- BC Games
Traditional Chinese Medicine school sought for B.C.
Officials at Kwantlen Polytechnic University have made a play to bring B.C.’s first school of Traditional Chinese Medicine to Richmond.
The B.C. government’s 2013 throne speech promised to partner with a post-secondary institution to develop a centre of learning for the historic health profession. In a news release last month, the Ministry of Advanced Education announced it had “received submissions” after inviting all 25 of B.C.’s publicly funded post-secondary institutions to submit proposals.
One of those submissions is from Kwantlen.
“If we are awarded that program, we will be offering it in Richmond. It makes great sense with some of the synergies that we already have on campus,” said Jeff Norris, chief advancement officer at KPU.
Kwantlen is proposing to work with a top Traditional Chinese Medicine school in Beijing, China to initially establish a diploma program, with the potential to develop it into a degree program.
Kwantlen officials expect the province will announce the winning bid in four to six weeks.
“I think this is a good match for Richmond,” said Coun. Chak Au, following Norris’s presentation at Richmond City Hall Monday. “It’s good as part of the health system, it’s good culturally and it’s good economically for the city.”
Traditional Chinese Medicine has a history dating as far back as 3,000 years. Practitioners focus on health promotion, illness prevention and treatment through natural remedies that include acupuncture, Chinese herbal medicine and massage.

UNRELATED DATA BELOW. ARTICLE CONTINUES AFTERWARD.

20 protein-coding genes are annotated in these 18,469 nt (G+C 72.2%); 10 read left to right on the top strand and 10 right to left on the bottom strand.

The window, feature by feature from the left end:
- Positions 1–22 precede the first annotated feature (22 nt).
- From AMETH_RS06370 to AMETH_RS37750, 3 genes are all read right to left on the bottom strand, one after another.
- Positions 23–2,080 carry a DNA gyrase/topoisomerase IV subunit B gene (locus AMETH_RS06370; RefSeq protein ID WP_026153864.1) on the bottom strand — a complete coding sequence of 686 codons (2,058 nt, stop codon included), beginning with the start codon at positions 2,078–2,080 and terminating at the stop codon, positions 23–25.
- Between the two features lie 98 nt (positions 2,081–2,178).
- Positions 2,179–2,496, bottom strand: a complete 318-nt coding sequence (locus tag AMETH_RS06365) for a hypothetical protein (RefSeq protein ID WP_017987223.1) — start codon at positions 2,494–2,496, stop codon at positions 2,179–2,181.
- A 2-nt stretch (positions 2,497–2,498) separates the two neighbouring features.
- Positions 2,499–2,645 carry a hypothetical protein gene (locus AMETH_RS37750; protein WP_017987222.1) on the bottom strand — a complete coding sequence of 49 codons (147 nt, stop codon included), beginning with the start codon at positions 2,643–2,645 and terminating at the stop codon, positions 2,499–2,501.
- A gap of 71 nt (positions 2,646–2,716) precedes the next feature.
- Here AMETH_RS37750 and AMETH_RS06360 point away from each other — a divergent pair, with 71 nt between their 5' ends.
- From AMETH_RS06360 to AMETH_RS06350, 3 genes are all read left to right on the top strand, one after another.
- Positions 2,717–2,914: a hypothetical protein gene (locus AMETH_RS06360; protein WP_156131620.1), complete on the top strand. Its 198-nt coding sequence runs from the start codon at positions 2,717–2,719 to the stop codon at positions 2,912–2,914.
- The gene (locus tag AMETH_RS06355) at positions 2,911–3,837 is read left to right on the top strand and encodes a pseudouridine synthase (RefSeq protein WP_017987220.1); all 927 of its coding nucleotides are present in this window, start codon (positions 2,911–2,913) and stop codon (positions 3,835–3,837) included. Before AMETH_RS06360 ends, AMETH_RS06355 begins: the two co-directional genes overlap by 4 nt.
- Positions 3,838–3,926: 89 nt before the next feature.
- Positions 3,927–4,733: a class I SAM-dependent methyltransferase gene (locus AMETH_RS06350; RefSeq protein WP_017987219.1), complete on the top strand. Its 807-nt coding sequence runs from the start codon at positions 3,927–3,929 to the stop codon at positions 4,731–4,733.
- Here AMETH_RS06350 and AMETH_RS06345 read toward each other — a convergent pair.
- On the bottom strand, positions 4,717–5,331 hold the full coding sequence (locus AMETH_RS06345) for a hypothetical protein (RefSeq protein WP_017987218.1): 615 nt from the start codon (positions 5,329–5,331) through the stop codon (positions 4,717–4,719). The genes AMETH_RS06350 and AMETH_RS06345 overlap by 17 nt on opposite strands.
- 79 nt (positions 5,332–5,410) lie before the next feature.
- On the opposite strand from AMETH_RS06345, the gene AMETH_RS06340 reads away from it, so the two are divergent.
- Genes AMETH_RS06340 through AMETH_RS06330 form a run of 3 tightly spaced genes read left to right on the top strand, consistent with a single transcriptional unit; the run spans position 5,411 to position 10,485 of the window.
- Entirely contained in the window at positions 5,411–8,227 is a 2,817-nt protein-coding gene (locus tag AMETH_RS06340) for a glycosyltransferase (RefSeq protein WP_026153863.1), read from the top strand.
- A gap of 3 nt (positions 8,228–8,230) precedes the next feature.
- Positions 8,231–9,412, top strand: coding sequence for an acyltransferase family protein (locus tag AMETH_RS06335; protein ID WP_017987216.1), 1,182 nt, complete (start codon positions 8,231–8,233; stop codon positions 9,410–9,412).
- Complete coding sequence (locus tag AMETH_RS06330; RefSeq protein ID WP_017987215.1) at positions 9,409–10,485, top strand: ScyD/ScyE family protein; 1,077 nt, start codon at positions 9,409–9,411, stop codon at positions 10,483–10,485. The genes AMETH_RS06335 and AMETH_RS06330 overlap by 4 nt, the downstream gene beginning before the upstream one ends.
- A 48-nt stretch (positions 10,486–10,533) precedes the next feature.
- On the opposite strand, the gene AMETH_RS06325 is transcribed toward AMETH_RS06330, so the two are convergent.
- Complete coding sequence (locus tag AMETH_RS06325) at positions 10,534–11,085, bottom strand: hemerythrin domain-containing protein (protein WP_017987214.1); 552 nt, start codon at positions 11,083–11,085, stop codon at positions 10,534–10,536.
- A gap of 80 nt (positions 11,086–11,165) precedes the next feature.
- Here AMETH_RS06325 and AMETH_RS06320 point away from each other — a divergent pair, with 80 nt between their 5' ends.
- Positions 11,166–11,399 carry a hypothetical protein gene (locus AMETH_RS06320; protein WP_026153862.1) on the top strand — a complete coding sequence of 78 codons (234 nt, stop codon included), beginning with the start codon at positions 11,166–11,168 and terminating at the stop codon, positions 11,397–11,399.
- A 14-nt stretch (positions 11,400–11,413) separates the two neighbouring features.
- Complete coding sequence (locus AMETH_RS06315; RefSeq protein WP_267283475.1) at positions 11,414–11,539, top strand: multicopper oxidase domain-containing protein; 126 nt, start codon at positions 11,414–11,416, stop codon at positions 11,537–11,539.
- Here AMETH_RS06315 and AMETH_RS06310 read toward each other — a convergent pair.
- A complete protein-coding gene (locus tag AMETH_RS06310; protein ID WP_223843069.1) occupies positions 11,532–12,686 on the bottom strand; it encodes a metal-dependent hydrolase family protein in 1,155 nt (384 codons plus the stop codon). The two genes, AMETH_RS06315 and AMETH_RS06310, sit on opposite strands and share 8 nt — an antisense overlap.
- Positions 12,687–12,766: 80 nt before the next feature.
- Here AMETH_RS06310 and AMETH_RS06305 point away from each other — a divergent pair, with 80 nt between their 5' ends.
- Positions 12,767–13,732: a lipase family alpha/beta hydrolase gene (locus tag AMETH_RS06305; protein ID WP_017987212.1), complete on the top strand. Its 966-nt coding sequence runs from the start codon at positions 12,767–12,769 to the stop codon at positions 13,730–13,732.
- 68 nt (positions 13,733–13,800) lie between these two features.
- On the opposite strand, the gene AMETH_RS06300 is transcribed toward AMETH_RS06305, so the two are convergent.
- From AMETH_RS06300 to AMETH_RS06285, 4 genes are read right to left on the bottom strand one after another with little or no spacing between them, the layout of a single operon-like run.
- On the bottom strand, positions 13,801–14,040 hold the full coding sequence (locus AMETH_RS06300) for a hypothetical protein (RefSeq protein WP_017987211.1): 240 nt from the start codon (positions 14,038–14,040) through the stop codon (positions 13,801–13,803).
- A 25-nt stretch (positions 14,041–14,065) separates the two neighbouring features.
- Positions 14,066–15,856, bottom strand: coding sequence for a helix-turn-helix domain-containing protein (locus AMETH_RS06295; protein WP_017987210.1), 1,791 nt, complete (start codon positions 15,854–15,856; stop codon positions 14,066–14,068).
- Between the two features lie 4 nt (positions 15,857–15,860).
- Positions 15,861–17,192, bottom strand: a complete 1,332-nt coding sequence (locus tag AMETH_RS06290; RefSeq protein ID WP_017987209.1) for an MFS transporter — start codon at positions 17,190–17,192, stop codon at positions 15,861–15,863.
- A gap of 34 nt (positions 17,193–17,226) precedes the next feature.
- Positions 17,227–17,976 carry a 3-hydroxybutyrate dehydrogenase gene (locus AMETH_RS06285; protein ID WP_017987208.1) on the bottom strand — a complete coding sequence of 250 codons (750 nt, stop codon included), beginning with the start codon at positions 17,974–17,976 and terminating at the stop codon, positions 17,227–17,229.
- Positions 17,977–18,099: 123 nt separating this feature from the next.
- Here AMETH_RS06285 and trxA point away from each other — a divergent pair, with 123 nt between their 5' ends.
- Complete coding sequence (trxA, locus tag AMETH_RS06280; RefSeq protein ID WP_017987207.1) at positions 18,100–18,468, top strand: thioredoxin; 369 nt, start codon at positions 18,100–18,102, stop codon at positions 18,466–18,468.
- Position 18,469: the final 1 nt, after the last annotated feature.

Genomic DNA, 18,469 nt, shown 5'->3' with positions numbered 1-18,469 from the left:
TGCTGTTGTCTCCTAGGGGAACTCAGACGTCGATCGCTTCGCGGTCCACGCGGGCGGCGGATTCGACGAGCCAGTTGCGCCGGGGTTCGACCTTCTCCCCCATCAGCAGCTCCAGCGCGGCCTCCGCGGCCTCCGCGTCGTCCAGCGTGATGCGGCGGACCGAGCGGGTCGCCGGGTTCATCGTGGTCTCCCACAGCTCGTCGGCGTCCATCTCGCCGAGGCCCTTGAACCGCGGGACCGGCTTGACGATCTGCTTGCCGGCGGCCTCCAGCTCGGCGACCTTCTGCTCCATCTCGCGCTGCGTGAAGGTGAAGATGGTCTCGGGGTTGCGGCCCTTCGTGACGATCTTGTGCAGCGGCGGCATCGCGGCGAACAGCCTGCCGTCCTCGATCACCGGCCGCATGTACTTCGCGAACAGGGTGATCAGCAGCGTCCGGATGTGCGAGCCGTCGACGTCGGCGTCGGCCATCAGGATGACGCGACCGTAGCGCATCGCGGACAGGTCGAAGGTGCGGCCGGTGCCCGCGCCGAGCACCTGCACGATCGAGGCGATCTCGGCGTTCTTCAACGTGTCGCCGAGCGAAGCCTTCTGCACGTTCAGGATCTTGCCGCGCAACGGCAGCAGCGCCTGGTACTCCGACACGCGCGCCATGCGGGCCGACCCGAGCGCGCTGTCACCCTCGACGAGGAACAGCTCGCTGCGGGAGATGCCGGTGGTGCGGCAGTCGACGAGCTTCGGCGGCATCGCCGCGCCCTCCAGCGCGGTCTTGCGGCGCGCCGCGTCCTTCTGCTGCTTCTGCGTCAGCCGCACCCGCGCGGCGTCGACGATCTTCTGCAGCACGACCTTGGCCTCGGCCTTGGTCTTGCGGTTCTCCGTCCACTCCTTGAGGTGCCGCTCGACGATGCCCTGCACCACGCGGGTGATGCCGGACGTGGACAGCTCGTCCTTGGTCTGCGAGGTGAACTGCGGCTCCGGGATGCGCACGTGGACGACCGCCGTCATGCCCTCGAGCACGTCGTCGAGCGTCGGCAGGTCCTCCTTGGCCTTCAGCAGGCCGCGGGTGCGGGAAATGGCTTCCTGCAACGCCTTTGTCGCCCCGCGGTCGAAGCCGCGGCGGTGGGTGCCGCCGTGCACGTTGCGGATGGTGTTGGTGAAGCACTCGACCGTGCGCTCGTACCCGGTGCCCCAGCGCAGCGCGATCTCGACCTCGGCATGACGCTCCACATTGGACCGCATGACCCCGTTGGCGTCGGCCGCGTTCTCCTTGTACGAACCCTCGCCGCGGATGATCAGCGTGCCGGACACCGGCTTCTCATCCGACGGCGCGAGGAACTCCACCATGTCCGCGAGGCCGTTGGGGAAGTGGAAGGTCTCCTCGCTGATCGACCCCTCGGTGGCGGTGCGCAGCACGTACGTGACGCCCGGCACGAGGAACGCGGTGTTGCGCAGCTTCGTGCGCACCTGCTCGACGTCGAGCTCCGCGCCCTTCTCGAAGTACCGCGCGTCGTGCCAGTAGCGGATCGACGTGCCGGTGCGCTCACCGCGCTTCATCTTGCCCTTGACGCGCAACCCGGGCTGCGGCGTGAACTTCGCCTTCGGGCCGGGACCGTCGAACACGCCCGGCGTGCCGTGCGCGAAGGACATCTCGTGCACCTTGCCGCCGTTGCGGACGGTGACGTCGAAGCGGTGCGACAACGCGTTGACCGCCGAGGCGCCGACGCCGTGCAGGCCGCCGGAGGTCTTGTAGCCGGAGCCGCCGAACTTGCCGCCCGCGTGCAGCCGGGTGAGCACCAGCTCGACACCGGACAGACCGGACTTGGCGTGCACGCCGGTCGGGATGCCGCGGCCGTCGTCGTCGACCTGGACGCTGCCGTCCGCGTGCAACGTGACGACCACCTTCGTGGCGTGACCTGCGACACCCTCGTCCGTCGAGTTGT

The B.C. government designated Traditional Chinese Medicine as a health profession in 2000, the first jurisdiction in North America to do so, noted Au. The profession is now regulated by the College of Traditional Chinese Medicine Practitioners and Acupuncturists of British Columbia.
Au sees potential here for the growing and processing of Chinese herbs, and a population mix that already supports both Western and Eastern forms of treatment and therapies.
“I see a real bright future for Chinese medicine,” he said.
Richmond Centre MLA Teresa Wat, Minister of International Trade and Minister Responsible for Asia Pacific Strategy and Multiculturalism, said in the government’s Sept. 27 news release that Traditional Chinese Medicine is growing in popularity.
“Having a school of Traditional Chinese Medicine located in a public post-secondary institution will further strengthen the reputation of British Columbia both at home and on the international platform.”